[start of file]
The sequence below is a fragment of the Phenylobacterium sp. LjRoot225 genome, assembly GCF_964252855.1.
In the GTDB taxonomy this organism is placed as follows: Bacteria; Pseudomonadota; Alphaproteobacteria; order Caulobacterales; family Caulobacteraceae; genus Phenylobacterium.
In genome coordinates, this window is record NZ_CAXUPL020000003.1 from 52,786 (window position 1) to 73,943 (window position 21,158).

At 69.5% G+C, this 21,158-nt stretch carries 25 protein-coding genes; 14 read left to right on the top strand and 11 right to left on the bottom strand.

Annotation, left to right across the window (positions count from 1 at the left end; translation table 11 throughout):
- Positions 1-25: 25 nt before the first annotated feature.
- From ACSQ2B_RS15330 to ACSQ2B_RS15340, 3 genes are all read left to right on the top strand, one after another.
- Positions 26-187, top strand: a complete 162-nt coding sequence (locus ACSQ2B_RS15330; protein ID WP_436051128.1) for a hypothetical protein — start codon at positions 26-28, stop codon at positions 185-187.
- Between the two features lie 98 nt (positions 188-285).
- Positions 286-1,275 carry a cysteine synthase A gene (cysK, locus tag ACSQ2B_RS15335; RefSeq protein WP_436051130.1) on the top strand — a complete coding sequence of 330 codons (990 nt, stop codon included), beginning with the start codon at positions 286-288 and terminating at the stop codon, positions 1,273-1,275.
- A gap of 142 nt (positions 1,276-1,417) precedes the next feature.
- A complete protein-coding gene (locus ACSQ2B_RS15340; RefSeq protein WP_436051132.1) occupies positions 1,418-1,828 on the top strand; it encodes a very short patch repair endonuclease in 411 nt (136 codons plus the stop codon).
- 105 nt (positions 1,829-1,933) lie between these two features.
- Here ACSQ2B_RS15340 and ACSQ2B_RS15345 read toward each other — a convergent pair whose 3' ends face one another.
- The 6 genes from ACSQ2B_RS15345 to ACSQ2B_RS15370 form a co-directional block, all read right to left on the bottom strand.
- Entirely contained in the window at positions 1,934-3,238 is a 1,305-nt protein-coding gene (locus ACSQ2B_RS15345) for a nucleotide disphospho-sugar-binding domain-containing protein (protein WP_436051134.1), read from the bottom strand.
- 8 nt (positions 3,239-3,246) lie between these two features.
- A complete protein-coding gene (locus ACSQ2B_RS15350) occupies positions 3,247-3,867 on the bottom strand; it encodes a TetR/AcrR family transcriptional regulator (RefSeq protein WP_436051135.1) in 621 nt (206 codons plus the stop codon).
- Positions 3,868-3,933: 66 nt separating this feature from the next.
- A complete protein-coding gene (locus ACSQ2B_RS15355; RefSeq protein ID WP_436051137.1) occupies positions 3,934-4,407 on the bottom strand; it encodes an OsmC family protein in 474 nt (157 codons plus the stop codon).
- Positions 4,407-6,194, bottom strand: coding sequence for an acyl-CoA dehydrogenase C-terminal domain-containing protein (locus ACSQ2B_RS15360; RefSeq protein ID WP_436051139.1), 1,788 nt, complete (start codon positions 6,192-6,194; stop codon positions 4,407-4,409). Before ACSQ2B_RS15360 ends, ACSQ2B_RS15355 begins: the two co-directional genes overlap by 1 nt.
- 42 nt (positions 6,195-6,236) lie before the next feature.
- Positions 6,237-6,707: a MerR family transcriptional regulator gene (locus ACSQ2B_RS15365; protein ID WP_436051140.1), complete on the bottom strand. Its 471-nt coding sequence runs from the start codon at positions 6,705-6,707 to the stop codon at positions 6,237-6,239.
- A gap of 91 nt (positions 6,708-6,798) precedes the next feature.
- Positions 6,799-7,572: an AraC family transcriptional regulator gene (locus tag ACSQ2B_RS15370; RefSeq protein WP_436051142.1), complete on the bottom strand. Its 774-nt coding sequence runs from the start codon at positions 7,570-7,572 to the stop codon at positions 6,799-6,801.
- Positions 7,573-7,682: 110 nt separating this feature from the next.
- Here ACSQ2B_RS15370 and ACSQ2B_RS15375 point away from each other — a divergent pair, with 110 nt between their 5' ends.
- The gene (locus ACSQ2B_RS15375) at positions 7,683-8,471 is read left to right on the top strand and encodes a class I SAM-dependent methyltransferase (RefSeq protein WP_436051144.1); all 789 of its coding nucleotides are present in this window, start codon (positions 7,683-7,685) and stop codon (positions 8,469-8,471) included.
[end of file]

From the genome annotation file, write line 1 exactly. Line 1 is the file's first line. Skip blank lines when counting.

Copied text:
The sequence below is a fragment of the Phenylobacterium sp. LjRoot225 genome, assembly GCF_964252855.1.